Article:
This went on for almost fifteen years.

Which brings us back to YaoiCon, and the challenge from my friend. For all of Halloween, I was Tommy. All I had to do was brush my eyebrows the wrong way, comb my hair a little differently, and duct-tape my boobs down. I wore men’s cologne, and opened doors for ladies, and chatted up the various people who came to have themselves drawn at my table. Even though my own books, with my REAL NAME were sitting in front of me, nobody batted an eye.

At one point, one of my fans walked by the table and did a double-take, “Is that Katie Bair?” I had to quickly lean over the table with my finger on my lips, “Shhhh! Ziggy! I’m incognito!” He was the only person to recognize me, and he got the only picture of the weekend:

I blinked…

Probably the best part about that day was when the same fellow who had referred to me as “The Butchest Link”, came by my table to flirt with me… as a man. It was an entirely unintentional reverse-catfish. He was a nice enough guy, but I had no penis to offer.

I had fun being Tommy, although it was very difficult to drop the accent after using it for twelve hours straight. The next day, I drove home, proud of proving my point about gender perception, and stopped by a rest stop to go pee. A homeless man approached, asking for gas money, “Sir, my girlfriend and I are trying to get to Bakersfield, and we’re out of gas. Could you help us out?”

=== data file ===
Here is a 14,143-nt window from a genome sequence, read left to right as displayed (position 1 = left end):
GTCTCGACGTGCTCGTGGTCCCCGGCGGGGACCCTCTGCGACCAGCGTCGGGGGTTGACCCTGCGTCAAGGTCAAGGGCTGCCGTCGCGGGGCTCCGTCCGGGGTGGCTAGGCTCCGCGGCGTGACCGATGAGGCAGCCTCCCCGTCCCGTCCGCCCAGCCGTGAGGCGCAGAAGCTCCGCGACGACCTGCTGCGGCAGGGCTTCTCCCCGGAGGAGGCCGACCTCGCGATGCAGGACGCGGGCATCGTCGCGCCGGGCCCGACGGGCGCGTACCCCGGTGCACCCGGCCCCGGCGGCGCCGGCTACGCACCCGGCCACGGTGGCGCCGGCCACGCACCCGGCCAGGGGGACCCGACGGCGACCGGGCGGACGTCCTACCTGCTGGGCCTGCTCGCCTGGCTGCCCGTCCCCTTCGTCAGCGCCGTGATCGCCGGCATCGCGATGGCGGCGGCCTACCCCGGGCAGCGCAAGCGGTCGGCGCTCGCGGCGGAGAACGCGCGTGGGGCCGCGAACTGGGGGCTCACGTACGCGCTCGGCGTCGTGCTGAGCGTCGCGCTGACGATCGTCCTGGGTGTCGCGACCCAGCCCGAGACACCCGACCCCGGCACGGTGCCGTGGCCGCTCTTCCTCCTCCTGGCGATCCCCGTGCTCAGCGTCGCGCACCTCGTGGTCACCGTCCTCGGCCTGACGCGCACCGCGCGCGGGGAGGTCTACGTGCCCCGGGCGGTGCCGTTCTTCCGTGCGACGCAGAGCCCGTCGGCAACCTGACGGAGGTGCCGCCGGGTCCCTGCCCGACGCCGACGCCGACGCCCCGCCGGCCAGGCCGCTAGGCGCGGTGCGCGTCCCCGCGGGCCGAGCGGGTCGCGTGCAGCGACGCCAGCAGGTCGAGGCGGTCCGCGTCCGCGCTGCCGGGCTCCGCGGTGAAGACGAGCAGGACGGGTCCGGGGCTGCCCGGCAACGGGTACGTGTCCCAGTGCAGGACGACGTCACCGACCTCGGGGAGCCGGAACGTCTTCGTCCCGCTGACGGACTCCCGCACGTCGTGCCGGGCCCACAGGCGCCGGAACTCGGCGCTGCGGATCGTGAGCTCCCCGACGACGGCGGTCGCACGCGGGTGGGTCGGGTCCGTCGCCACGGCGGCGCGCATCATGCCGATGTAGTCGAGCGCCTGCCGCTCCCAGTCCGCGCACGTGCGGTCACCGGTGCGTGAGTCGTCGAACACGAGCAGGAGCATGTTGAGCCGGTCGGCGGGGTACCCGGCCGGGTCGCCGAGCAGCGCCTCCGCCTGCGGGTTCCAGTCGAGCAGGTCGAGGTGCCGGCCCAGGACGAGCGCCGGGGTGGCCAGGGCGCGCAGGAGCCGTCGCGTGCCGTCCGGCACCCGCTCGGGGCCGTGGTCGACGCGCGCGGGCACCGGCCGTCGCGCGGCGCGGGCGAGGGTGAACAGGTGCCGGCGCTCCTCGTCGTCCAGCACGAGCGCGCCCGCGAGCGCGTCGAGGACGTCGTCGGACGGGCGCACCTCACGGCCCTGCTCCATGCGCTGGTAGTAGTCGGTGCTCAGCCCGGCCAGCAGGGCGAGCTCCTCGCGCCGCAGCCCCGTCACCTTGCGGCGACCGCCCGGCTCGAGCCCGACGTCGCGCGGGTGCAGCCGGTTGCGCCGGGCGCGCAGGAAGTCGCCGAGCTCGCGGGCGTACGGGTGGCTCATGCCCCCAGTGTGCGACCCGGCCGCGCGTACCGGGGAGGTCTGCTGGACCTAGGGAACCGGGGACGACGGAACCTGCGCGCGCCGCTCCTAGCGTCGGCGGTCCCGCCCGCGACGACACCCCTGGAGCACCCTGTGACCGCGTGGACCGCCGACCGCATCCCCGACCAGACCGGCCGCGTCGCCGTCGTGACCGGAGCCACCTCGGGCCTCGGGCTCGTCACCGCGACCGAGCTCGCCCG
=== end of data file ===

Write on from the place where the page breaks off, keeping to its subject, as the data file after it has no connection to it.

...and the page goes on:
My boobs weren’t taped down. My face and hair were clean. I was wearing jeans, a tank top, and the same loose white shirt. I gave the guy $50, “Yup, no problem. Drive safe!”

I headed into the women’s bathroom, and checked the polished steel mirror. It was just me, just like it always was, and I laughed.

The point is, we can’t control the labels other people give us. As much as we alter the packaging to try to market ourselves as the person we want the world to see, we can’t get too upset if the message isn’t received the same way to everyone. Sometimes we’ll be misgendered. Sometimes people will make assumptions about our sexuality, religion, or political views. The trick is to know who you are on your own terms, and let the truth of that guide you. – K